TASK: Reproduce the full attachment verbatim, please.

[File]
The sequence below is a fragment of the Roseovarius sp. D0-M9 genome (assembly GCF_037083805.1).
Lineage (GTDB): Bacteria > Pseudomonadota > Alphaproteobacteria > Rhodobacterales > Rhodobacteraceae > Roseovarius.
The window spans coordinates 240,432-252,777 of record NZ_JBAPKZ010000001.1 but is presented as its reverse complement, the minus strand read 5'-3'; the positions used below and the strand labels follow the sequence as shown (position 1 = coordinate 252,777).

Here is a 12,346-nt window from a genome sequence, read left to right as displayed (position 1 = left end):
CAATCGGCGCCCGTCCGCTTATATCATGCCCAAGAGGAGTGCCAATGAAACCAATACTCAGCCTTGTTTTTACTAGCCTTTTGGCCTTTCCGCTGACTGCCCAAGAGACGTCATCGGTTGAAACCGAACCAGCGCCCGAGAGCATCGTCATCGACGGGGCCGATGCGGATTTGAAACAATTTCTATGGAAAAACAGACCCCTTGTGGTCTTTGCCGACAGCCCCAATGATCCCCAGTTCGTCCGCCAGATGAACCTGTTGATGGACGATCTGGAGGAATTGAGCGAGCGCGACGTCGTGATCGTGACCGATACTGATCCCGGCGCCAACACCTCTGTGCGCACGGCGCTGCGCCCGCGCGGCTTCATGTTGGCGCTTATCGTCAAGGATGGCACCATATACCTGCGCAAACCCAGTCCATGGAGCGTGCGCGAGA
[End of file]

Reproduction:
The sequence below is a fragment of the Roseovarius sp. D0-M9 genome (assembly GCF_037083805.1).
Lineage (GTDB): Bacteria > Pseudomonadota > Alphaproteobacteria > Rhodobacterales > Rhodobacteraceae > Roseovarius.
The window spans coordinates 240,432-252,777 of record NZ_JBAPKZ010000001.1 but is presented as its reverse complement, the minus strand read 5'-3'; the positions used below and the strand labels follow the sequence as shown (position 1 = coordinate 252,777).

Here is a 12,346-nt window from a genome sequence, read left to right as displayed (position 1 = left end):
CAATCGGCGCCCGTCCGCTTATATCATGCCCAAGAGGAGTGCCAATGAAACCAATACTCAGCCTTGTTTTTACTAGCCTTTTGGCCTTTCCGCTGACTGCCCAAGAGACGTCATCGGTTGAAACCGAACCAGCGCCCGAGAGCATCGTCATCGACGGGGCCGATGCGGATTTGAAACAATTTCTATGGAAAAACAGACCCCTTGTGGTCTTTGCCGACAGCCCCAATGATCCCCAGTTCGTCCGCCAGATGAACCTGTTGATGGACGATCTGGAGGAATTGAGCGAGCGCGACGTCGTGATCGTGACCGATACTGATCCCGGCGCCAACACCTCTGTGCGCACGGCGCTGCGCCCGCGCGGCTTCATGTTGGCGCTTATCGTCAAGGATGGCACCATATACCTGCGCAAACCCAGTCCATGGAGCGTGCGCGAGA